Those that didn’t make the cut


Traveling in China for the greenhorn with no Mandarin is a venture. When I went in 2003 in the summer to ChengDu in Sichuan province, it was after reading a really excellent book called RiverTown by an ex Peace Corps volunteer. His story was set also in Sichuan province. Also he mentions a bit about LeShan, which we also were able to visit. I really enjoyed the book, it inspired me to take advantage of the trip. I loved it.

But mostly I want to talk about Rocky, our poker faced, tireless translator.

We who went a group of about 8 or so teachers from around Oregon, one from Australia living in Beaverton and one from Oakland CA, we were all interviewed earlier in the year, but we were what was left after the massive SARS scare that were willing to go. We were all seasoned ESL teachers and most of us as a matter of priority in the interviews were seasoned travellers. The interviewer, Nathan Cogan, told me at one point that he couldn’t have people going that were going to get extremely upset about things like the weather or ice cubes in their drinks. By the end, there were 4 of us in ChengDu and about 3 in a small town. My two colleagues and I lived sharing 2 hotel rooms for one month. It actually was okay. Initially I was supposed to go to the village, but I told Nathan that unless I was going to ChengDu, I wasn’t going.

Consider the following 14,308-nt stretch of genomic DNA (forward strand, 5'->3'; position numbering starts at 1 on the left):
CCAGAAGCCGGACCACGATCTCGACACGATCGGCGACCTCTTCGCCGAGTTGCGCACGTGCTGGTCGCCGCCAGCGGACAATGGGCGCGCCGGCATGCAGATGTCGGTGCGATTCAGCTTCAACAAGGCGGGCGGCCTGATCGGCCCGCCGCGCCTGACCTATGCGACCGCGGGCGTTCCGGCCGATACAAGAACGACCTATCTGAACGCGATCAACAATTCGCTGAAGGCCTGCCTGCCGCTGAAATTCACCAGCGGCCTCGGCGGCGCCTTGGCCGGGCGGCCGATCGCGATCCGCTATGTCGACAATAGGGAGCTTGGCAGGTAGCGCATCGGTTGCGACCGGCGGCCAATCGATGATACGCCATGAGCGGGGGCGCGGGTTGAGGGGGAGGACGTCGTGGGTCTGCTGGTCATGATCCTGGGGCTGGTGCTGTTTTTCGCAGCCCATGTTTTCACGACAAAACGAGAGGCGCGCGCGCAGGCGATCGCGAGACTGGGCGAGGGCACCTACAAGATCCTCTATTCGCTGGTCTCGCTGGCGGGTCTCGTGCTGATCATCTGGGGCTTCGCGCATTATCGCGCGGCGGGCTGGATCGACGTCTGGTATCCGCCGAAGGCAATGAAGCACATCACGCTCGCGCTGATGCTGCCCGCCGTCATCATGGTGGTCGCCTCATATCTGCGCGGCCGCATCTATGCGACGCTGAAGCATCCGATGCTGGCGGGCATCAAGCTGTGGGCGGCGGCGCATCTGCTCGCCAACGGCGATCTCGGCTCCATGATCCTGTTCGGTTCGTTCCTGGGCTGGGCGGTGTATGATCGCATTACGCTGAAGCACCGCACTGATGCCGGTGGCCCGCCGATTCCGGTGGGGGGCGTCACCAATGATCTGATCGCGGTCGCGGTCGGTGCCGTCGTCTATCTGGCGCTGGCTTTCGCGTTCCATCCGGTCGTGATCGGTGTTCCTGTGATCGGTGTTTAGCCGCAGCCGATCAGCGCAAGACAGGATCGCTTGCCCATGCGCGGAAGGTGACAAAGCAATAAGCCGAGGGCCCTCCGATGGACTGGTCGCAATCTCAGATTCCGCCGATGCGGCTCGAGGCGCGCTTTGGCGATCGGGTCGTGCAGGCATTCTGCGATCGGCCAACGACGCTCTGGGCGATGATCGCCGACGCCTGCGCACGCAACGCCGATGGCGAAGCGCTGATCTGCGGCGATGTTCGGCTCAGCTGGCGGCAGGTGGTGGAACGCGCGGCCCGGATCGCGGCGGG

ChengDu is a large town of about 6 million people. There are many towns like that in China, ones that we don’t typically hear about but are comparable to our largest cities.

The trip to arrive in ChengDu took us through Beijing airport and Xi’an where our luggage had been lost and we missed our flight. That was a desparate moment, as we pleaded without translator to be allowed to travel on the leaving flight to get to ChengDu.

We arrived in ChengDu, most of us eventually got our luggage except for Judy who had to wear the same clothes for at least a week, possibly longer. Judy, the Aussie, was the real trooper of the group, the one I latched on to as a voice of sanity.

Believe it or not, people go crazy when they travel sometimes. Another of our group members, about 3 weeks in, a particularly intense woman (who was also unfortunately made somewhat of a “coordinator”), went around the bend because she couldn’t get any whitemeat chicken and yelled without restraint at our very hard working and loyal translator. I was embarrassed that she was at my table, she caused quite the ruckus and it was over something Rocky genuinely had no control over.

Regarding Sichuan food, frankly, I never tasted food as fresh and as delicious as what was served to me in ChengDu.
Maybe it was because this time I wasn’t a destitute backpacker, the food was amazing. I didn’t engage in much HotPot, just a try. I was only going to be there for a month and I guess I instinctively knew that while eating duck blood and goose feet and dog entrails was very “adventurous” I no longer cared to be adventurous with my meat. For following my instincts, I was the only one who never got sick. When I got tired of trying new things (believe it or not, it will happen in a month when one just wants something that isn’t new) I got this awesome bowl of noodles. In fact, my colleagues were also soon ordering the noodles. Only Judy, a real diehard and also an amazing chef, was there for every new food available.

When people ask me about this trip, I can easily say that this experience ranked with Ecuador in terms of how perfect it was.